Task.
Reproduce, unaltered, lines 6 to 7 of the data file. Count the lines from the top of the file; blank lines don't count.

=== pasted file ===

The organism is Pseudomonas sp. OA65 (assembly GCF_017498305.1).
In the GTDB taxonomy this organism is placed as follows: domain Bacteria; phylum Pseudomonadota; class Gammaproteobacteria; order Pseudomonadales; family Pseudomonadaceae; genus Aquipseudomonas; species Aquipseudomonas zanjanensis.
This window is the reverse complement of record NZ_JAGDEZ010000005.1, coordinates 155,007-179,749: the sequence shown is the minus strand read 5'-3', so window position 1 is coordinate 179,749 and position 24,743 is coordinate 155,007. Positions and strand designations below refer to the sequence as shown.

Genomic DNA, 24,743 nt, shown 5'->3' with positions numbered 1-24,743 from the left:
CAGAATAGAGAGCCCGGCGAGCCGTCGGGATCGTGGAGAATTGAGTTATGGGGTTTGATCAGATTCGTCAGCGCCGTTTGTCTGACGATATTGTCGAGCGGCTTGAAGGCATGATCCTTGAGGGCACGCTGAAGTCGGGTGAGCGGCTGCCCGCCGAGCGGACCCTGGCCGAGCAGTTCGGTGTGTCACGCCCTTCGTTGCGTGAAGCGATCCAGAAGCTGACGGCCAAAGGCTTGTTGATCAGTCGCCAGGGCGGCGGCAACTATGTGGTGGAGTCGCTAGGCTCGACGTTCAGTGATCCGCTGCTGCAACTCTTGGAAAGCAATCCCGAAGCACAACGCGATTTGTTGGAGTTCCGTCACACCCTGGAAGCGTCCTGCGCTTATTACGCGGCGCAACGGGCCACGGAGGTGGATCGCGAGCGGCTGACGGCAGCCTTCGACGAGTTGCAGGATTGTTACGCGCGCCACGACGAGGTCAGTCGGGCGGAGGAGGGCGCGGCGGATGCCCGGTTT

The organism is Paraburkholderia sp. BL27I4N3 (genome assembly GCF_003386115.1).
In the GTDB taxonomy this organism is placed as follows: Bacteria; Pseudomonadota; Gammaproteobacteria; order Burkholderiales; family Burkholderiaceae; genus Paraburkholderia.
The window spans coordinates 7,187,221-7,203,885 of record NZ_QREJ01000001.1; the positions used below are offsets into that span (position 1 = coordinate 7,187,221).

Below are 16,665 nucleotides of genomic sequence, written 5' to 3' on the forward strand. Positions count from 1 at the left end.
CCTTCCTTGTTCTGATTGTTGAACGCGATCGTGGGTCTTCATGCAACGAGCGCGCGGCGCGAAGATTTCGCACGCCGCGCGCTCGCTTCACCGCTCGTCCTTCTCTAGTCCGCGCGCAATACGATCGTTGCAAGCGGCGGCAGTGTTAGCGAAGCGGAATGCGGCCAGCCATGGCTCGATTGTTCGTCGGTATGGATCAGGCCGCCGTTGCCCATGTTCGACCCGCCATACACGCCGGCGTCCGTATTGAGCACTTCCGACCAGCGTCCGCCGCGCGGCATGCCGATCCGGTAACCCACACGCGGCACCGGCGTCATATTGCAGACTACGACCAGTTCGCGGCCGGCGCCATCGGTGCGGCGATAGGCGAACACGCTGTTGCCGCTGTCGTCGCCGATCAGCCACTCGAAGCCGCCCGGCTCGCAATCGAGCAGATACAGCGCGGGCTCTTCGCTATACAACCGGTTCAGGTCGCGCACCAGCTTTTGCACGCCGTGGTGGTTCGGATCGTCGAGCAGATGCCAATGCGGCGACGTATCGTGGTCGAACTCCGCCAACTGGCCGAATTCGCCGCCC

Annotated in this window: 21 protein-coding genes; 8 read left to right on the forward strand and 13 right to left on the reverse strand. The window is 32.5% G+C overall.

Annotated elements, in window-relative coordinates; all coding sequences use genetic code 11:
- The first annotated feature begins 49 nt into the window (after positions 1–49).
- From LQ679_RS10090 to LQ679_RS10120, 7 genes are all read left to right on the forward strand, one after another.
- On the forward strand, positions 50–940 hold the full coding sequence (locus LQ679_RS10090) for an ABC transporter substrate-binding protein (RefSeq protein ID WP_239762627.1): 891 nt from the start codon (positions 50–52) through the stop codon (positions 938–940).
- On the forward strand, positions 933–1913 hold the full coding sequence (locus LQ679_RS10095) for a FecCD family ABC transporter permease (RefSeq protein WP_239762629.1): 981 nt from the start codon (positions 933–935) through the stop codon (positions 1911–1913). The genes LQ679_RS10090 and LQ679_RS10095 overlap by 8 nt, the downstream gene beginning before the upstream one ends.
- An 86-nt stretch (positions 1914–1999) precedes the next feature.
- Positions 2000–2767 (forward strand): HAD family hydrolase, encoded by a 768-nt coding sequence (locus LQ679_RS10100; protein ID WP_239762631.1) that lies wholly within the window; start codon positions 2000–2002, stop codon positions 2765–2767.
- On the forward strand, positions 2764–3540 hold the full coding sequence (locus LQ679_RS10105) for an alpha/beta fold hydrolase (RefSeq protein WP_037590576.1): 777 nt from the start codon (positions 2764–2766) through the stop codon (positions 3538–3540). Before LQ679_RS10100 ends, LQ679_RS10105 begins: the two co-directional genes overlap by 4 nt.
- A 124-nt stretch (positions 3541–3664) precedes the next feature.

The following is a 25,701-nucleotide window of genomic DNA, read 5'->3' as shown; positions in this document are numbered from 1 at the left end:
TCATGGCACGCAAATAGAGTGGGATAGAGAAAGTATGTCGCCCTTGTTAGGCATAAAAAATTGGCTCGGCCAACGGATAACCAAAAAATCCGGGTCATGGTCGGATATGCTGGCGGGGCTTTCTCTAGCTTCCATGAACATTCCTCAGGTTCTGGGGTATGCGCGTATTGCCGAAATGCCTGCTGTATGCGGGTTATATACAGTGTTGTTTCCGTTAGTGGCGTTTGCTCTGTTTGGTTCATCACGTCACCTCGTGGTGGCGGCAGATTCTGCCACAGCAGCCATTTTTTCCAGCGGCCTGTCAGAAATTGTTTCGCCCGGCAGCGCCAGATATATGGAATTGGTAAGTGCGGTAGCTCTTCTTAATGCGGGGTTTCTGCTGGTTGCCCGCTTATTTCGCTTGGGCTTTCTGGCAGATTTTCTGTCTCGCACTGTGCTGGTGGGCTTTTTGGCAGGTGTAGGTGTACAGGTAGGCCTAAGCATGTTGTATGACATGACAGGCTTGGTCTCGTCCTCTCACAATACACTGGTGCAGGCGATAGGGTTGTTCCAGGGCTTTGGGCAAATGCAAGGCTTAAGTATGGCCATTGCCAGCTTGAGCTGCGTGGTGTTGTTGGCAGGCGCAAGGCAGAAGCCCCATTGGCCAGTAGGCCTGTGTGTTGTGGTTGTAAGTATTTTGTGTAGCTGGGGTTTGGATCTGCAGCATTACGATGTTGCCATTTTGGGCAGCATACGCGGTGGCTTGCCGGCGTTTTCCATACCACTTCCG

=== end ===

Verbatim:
The organism is Paraburkholderia sp. BL27I4N3 (genome assembly GCF_003386115.1).
In the GTDB taxonomy this organism is placed as follows: Bacteria; Pseudomonadota; Gammaproteobacteria; order Burkholderiales; family Burkholderiaceae; genus Paraburkholderia.